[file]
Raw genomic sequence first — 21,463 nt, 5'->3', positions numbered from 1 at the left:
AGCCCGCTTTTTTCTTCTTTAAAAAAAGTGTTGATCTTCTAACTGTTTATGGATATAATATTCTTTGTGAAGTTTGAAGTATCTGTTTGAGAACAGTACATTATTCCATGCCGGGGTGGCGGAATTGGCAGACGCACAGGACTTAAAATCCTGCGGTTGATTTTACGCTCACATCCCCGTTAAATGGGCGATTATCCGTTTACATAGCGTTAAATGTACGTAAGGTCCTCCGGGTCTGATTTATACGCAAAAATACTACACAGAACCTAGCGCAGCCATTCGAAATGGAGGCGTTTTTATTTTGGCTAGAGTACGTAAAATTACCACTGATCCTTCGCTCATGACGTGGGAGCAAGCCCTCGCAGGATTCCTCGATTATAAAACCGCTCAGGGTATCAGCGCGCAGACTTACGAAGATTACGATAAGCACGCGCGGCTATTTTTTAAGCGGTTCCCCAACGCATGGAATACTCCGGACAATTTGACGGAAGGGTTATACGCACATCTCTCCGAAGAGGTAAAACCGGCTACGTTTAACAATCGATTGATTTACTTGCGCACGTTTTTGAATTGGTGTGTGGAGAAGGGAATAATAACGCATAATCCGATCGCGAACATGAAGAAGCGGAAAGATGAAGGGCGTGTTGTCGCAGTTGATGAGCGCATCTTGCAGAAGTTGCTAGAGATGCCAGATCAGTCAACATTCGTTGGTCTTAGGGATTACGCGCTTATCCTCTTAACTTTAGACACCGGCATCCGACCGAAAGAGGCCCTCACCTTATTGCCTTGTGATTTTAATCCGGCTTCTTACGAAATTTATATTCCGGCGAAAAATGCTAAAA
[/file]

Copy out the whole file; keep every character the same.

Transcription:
Raw genomic sequence first — 21,463 nt, 5'->3', positions numbered from 1 at the left:
AGCCCGCTTTTTTCTTCTTTAAAAAAAGTGTTGATCTTCTAACTGTTTATGGATATAATATTCTTTGTGAAGTTTGAAGTATCTGTTTGAGAACAGTACATTATTCCATGCCGGGGTGGCGGAATTGGCAGACGCACAGGACTTAAAATCCTGCGGTTGATTTTACGCTCACATCCCCGTTAAATGGGCGATTATCCGTTTACATAGCGTTAAATGTACGTAAGGTCCTCCGGGTCTGATTTATACGCAAAAATACTACACAGAACCTAGCGCAGCCATTCGAAATGGAGGCGTTTTTATTTTGGCTAGAGTACGTAAAATTACCACTGATCCTTCGCTCATGACGTGGGAGCAAGCCCTCGCAGGATTCCTCGATTATAAAACCGCTCAGGGTATCAGCGCGCAGACTTACGAAGATTACGATAAGCACGCGCGGCTATTTTTTAAGCGGTTCCCCAACGCATGGAATACTCCGGACAATTTGACGGAAGGGTTATACGCACATCTCTCCGAAGAGGTAAAACCGGCTACGTTTAACAATCGATTGATTTACTTGCGCACGTTTTTGAATTGGTGTGTGGAGAAGGGAATAATAACGCATAATCCGATCGCGAACATGAAGAAGCGGAAAGATGAAGGGCGTGTTGTCGCAGTTGATGAGCGCATCTTGCAGAAGTTGCTAGAGATGCCAGATCAGTCAACATTCGTTGGTCTTAGGGATTACGCGCTTATCCTCTTAACTTTAGACACCGGCATCCGACCGAAAGAGGCCCTCACCTTATTGCCTTGTGATTTTAATCCGGCTTCTTACGAAATTTATATTCCGGCGAAAAATGCTAAAA